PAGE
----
There are several sub-classed Actor types you will quickly encounter in the engine and are useful in almost every type of game. Here is a list of our most common built-in Actors:

  • Pawn - A type of Actor representing a controllable game object, typically the player's avatar. Pawns are moved by Players and AI alike through an owning Controller.

  • Character - A more specialized version of Pawn designed for biped avatars that handle a lot of the complexity of those kinds of game objects.

  • Controller - Possesses and controls a Pawn. By separating the Pawn from the controller, you can write AI Controllers that can manipulate a pawn using the same interface the player would.

  • Player Controller - A more specialized Controller designed for getting input from a player's Gamepad, Touch, or Mouse/Keyboard, and using that input to drive the Pawn or Character they possess.

So is everything an Actor?

Not everything. Actors are most common class used for gameplay in UE4 and the only type that can be Spawned into the World. So everything you place in your level will be an Actor.

The other important type to know about is Object. Object is actually the base class of all Unreal classes, including Actor and many others. This is a much lower-level construct than Actor, but still has features that you will expect from a Unreal class, such as reflection and serialization. Object is a very basic class we use when we need to define a new type that just does not fit the mold of an Actor. For example, Actor Component is the base class for all Components, and derives from Object instead of Actor.

What is this Gameplay Framework thing in UE4?

Okay, so this is where things get a little crazy (in sort of an awesome way.) Unity gives you a clean slate to start designing your game, and Unreal does the same. In Unity you can build everything out of basic GameObjects and components, and in Unreal you can build everything out of Actors and components.

However Unreal has this extra layer on top called the Gameplay Framework. This does not really exist in Unity at all. You do not have to use it in Unreal, but it is actually super cool! Basically, if you make use of some basic primitive classes and follow certain established conventions, your game will acquire some awesome features automatically that would be otherwise very difficult to implement or retrofit (such as full multiplayer support!)

Countless awesome games have been designed on top of Unreal's Gameplay Framework, and it is worth taking some time to understand how it works. Yes, you could roll your own version of this. That is totally fine if you want to! But hundreds of awesome Unreal developers have made great use of this framework in UE4 today, so it is worth taking some time to learn.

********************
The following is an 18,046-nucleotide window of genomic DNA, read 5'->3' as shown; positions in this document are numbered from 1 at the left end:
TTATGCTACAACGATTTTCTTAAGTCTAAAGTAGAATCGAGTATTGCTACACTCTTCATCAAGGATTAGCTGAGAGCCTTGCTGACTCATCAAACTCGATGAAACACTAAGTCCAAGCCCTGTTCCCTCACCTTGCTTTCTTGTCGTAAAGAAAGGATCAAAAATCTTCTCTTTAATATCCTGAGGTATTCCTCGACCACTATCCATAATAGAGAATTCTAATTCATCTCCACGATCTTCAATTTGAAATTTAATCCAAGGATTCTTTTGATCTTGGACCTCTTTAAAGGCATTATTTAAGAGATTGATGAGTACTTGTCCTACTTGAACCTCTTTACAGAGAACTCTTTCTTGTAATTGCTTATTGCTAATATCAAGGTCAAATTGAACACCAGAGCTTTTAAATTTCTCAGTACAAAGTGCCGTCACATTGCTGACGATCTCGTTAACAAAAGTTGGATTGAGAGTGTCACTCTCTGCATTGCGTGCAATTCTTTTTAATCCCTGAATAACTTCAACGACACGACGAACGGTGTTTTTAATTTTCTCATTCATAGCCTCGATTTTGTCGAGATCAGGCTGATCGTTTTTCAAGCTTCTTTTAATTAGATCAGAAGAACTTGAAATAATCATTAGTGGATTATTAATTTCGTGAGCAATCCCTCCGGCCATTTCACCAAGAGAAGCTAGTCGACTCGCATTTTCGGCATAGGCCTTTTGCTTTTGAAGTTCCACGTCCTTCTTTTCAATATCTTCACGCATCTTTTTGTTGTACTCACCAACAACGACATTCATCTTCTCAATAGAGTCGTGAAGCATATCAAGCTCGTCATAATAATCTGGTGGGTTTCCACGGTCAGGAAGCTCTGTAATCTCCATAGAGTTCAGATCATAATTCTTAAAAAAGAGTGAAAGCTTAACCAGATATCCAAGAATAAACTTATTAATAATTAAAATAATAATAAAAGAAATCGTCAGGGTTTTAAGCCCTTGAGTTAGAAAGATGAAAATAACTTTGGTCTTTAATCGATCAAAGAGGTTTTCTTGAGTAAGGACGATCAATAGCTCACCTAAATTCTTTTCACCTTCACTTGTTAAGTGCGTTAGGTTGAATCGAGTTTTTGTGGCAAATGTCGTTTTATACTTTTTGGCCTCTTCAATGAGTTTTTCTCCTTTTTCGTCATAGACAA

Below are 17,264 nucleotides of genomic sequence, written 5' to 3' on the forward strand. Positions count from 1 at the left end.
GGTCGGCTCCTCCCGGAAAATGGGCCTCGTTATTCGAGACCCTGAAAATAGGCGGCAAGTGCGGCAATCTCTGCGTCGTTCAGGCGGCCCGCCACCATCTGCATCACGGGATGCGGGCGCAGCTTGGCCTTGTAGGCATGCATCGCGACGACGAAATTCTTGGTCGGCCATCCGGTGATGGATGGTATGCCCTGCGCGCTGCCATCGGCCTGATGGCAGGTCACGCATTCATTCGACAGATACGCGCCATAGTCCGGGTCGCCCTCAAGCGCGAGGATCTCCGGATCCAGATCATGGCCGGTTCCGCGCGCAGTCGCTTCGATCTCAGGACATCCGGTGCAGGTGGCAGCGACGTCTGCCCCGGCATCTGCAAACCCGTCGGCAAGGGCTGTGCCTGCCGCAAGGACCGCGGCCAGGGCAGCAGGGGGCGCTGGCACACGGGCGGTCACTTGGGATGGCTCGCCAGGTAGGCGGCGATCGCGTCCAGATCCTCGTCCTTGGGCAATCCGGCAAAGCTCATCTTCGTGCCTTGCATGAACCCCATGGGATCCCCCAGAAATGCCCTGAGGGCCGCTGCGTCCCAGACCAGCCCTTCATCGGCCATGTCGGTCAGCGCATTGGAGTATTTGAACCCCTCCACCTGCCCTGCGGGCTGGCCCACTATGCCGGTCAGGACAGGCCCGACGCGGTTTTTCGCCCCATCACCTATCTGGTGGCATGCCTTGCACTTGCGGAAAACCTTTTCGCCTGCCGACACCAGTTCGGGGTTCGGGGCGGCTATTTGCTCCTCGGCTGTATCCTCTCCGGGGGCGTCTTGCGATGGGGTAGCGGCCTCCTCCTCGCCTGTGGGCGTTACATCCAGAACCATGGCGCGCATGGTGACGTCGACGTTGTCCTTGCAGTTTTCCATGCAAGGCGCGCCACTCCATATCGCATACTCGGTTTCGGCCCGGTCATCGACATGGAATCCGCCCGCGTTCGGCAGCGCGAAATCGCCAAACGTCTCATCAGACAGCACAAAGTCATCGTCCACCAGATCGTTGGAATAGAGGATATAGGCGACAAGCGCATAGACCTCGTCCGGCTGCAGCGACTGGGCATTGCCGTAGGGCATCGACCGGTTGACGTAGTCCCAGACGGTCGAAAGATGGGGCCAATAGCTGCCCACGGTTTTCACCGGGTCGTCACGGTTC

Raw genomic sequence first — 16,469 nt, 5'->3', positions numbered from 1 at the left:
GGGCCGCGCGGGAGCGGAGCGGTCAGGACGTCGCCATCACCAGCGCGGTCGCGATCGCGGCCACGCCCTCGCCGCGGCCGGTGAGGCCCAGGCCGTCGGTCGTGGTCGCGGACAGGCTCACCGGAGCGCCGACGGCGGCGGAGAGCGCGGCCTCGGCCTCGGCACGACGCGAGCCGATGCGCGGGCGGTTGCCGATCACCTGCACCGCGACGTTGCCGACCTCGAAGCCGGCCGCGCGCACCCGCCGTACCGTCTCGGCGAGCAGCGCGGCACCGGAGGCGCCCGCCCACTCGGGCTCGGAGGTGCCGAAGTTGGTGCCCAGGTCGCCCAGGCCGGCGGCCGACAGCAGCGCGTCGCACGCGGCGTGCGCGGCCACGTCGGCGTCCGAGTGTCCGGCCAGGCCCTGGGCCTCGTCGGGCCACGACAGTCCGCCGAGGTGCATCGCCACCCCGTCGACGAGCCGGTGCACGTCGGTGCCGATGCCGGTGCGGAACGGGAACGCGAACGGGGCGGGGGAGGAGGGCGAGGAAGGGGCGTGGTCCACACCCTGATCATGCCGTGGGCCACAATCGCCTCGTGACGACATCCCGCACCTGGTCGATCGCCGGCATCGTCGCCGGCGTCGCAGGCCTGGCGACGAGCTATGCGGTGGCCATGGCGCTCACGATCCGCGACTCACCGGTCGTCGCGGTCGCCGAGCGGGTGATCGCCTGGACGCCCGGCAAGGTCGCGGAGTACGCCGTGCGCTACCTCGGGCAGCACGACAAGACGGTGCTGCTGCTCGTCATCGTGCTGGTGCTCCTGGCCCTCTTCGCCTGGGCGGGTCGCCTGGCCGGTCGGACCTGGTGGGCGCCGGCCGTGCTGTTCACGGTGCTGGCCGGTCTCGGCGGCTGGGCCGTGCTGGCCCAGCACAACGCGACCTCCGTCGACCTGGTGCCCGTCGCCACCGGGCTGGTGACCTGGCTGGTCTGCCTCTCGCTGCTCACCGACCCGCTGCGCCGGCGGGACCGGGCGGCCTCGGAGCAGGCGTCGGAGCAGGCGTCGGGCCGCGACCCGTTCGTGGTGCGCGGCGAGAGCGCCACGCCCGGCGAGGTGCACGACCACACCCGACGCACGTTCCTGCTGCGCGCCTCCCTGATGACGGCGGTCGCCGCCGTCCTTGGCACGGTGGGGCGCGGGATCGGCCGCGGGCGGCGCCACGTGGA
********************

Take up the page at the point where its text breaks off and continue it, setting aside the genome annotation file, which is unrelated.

To use the Gameplay Framework, you really just need to learn the customized built-in Actor classes included with Unreal, such as Pawn,Character, and Player Controller, and eventually learn about how Unreal replication and networking features work. For now, let us get back to the basics though.

How to write code in UE4

So, I'm used to programming in MonoDevelop

For Blueprint scripting, you will only need Unreal Editor -- everything is built in! To write code in C++, download the free version of Visual Studioon Windows, or install Xcode on Mac. When you first create a new project (or add code to an existing project), UE4 will automatically create Visual Studio project files for you. You can open Visual Studio by double-clicking on a C++ class inside Content Browser, or by clicking the "Open Visual Studio" button in the main File menu.

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One important difference in UE4: You will sometimes have to manually refresh your Visual Studio project files (for example, after downloading a new version of UE4, or when manually making changes to source file locations on disk.) You can do this by clicking "Refresh Visual Studio Project" in the main menu, or by right-clicking on the .uproject file in your project's directory and selecting "Generate Visual Studio project files"

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Writing Event Functions (Start, Update, etc.)

If you are used to working with MonoBehaviors you are used to such methods as Start, Update, and OnDestroy. Here is a comparison between a Unity behavior and its counterpart in UE4 Actors and components.

In Unity, we might have a simple component that looks like this:

public class MyComponent : MonoBehaviour { void Start() {} void OnDestroy() {} void Update() {} }

But remember, in UE4 you can write code right on the Actor itself rather than only coding new component types. This is actually very common and useful.